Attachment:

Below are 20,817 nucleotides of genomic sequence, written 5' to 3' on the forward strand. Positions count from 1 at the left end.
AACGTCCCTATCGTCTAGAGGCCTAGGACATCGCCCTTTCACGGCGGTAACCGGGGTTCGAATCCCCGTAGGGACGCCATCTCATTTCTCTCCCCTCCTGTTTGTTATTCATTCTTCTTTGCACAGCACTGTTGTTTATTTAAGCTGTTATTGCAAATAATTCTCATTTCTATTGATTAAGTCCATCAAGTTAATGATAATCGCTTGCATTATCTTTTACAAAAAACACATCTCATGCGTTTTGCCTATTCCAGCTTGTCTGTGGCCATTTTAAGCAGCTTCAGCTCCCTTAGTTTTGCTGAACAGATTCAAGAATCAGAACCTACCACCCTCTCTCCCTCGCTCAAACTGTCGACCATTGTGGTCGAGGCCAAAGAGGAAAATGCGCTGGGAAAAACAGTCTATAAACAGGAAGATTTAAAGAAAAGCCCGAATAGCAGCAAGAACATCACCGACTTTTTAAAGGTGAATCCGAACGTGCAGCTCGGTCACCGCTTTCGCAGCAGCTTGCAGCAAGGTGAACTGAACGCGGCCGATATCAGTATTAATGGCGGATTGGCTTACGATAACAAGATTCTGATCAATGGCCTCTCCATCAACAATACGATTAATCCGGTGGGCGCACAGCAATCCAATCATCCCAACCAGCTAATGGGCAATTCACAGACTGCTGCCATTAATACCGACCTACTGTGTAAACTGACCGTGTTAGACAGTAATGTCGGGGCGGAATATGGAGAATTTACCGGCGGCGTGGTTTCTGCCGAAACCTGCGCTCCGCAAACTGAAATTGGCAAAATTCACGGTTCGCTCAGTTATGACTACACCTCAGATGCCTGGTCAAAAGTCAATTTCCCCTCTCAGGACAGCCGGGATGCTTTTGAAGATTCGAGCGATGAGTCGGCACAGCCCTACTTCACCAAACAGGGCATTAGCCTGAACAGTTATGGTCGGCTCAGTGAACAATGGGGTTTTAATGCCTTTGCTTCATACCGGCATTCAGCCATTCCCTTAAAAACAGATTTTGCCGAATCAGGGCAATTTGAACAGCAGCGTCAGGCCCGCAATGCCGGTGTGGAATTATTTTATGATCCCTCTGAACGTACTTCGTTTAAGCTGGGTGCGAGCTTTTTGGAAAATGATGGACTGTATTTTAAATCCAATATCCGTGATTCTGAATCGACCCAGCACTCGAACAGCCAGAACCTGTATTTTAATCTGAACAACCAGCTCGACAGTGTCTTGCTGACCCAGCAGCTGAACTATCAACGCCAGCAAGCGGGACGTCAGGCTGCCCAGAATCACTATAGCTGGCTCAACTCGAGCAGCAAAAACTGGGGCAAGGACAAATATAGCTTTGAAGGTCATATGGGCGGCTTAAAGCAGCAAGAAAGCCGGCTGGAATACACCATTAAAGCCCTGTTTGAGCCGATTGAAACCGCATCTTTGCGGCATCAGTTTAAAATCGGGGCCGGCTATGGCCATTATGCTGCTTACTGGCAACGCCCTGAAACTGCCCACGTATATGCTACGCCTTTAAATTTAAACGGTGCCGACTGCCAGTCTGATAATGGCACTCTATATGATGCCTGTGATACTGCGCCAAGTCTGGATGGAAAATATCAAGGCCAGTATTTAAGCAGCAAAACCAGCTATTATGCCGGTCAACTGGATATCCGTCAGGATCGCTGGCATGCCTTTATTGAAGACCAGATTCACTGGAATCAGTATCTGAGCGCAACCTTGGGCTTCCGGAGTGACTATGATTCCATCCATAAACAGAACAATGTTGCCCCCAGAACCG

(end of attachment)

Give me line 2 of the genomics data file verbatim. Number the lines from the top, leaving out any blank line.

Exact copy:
AACGTCCCTATCGTCTAGAGGCCTAGGACATCGCCCTTTCACGGCGGTAACCGGGGTTCGAATCCCCGTAGGGACGCCATCTCATTTCTCTCCCCTCCTGTTTGTTATTCATTCTTCTTTGCACAGCACTGTTGTTTATTTAAGCTGTTATTGCAAATAATTCTCATTTCTATTGATTAAGTCCATCAAGTTAATGATAATCGCTTGCATTATCTTTTACAAAAAACACATCTCATGCGTTTTGCCTATTCCAGCTTGTCTGTGGCCATTTTAAGCAGCTTCAGCTCCCTTAGTTTTGCTGAACAGATTCAAGAATCAGAACCTACCACCCTCTCTCCCTCGCTCAAACTGTCGACCATTGTGGTCGAGGCCAAAGAGGAAAATGCGCTGGGAAAAACAGTCTATAAACAGGAAGATTTAAAGAAAAGCCCGAATAGCAGCAAGAACATCACCGACTTTTTAAAGGTGAATCCGAACGTGCAGCTCGGTCACCGCTTTCGCAGCAGCTTGCAGCAAGGTGAACTGAACGCGGCCGATATCAGTATTAATGGCGGATTGGCTTACGATAACAAGATTCTGATCAATGGCCTCTCCATCAACAATACGATTAATCCGGTGGGCGCACAGCAATCCAATCATCCCAACCAGCTAATGGGCAATTCACAGACTGCTGCCATTAATACCGACCTACTGTGTAAACTGACCGTGTTAGACAGTAATGTCGGGGCGGAATATGGAGAATTTACCGGCGGCGTGGTTTCTGCCGAAACCTGCGCTCCGCAAACTGAAATTGGCAAAATTCACGGTTCGCTCAGTTATGACTACACCTCAGATGCCTGGTCAAAAGTCAATTTCCCCTCTCAGGACAGCCGGGATGCTTTTGAAGATTCGAGCGATGAGTCGGCACAGCCCTACTTCACCAAACAGGGCATTAGCCTGAACAGTTATGGTCGGCTCAGTGAACAATGGGGTTTTAATGCCTTTGCTTCATACCGGCATTCAGCCATTCCCTTAAAAACAGATTTTGCCGAATCAGGGCAATTTGAACAGCAGCGTCAGGCCCGCAATGCCGGTGTGGAATTATTTTATGATCCCTCTGAACGTACTTCGTTTAAGCTGGGTGCGAGCTTTTTGGAAAATGATGGACTGTATTTTAAATCCAATATCCGTGATTCTGAATCGACCCAGCACTCGAACAGCCAGAACCTGTATTTTAATCTGAACAACCAGCTCGACAGTGTCTTGCTGACCCAGCAGCTGAACTATCAACGCCAGCAAGCGGGACGTCAGGCTGCCCAGAATCACTATAGCTGGCTCAACTCGAGCAGCAAAAACTGGGGCAAGGACAAATATAGCTTTGAAGGTCATATGGGCGGCTTAAAGCAGCAAGAAAGCCGGCTGGAATACACCATTAAAGCCCTGTTTGAGCCGATTGAAACCGCATCTTTGCGGCATCAGTTTAAAATCGGGGCCGGCTATGGCCATTATGCTGCTTACTGGCAACGCCCTGAAACTGCCCACGTATATGCTACGCCTTTAAATTTAAACGGTGCCGACTGCCAGTCTGATAATGGCACTCTATATGATGCCTGTGATACTGCGCCAAGTCTGGATGGAAAATATCAAGGCCAGTATTTAAGCAGCAAAACCAGCTATTATGCCGGTCAACTGGATATCCGTCAGGATCGCTGGCATGCCTTTATTGAAGACCAGATTCACTGGAATCAGTATCTGAGCGCAACCTTGGGCTTCCGGAGTGACTATGATTCCATCCATAAACAGAACAATGTTGCCCCCAGAACCG